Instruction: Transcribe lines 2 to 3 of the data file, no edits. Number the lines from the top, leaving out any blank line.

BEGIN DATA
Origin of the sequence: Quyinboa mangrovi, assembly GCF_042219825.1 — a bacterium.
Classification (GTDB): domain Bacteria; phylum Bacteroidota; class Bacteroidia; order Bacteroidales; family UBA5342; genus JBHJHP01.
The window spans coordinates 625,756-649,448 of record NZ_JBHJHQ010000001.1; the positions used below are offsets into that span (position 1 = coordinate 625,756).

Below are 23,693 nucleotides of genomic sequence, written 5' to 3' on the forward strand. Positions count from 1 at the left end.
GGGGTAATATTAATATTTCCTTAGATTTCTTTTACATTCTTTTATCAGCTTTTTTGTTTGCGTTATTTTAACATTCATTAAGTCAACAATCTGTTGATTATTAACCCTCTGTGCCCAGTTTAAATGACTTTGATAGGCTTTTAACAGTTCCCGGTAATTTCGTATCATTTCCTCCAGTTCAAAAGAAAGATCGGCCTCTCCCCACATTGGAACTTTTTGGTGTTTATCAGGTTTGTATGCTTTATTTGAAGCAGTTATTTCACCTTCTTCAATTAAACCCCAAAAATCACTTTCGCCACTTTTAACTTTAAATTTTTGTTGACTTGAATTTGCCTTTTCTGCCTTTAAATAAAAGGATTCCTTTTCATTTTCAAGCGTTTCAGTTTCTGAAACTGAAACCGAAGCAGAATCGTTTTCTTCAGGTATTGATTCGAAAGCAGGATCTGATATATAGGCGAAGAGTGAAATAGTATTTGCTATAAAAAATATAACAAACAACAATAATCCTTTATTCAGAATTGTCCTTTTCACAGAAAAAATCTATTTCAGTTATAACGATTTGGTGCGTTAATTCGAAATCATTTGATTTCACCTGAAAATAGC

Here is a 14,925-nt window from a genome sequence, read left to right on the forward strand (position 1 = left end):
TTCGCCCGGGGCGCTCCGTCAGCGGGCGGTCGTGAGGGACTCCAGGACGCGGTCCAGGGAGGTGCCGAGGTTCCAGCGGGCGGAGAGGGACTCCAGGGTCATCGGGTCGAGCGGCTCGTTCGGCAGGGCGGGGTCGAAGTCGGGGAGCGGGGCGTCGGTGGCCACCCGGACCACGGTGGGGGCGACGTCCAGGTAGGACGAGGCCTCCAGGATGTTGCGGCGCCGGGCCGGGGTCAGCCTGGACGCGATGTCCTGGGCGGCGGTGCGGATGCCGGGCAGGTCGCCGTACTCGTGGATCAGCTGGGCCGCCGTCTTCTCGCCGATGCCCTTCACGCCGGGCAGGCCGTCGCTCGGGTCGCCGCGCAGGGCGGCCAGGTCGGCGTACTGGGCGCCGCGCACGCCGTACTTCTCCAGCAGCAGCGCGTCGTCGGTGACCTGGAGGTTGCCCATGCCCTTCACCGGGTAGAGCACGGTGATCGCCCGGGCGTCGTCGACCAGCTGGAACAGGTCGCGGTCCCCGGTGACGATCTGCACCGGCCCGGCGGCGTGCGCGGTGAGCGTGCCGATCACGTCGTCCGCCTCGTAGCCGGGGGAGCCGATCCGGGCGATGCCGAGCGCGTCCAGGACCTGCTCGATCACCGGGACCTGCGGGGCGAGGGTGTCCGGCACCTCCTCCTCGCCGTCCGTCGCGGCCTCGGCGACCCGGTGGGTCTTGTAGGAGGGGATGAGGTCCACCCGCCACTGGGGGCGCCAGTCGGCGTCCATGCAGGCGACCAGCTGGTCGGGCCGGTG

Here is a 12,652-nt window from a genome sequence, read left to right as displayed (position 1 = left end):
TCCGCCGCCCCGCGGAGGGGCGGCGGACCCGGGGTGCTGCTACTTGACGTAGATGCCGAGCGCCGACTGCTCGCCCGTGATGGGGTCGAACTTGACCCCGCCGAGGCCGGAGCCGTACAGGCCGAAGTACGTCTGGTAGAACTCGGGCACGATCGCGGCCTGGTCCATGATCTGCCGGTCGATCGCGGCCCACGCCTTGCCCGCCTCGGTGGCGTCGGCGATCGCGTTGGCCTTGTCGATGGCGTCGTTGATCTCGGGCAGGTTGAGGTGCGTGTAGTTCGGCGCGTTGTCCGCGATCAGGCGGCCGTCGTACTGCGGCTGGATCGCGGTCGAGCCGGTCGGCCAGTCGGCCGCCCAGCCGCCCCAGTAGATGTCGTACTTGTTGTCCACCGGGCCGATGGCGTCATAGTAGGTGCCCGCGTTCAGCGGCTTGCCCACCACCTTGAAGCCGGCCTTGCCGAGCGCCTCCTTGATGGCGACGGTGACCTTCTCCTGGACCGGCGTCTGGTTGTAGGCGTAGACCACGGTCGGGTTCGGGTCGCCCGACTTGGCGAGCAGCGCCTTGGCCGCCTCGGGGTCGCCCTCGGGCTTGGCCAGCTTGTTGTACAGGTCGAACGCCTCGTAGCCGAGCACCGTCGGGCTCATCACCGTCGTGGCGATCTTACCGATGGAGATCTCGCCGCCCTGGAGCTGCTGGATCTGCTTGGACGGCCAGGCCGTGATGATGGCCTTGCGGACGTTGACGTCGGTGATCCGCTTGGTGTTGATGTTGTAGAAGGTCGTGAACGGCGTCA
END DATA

Classification (GTDB): domain Bacteria; phylum Bacteroidota; class Bacteroidia; order Bacteroidales; family UBA5342; genus JBHJHP01.
The window spans coordinates 625,756-649,448 of record NZ_JBHJHQ010000001.1; the positions used below are offsets into that span (position 1 = coordinate 625,756).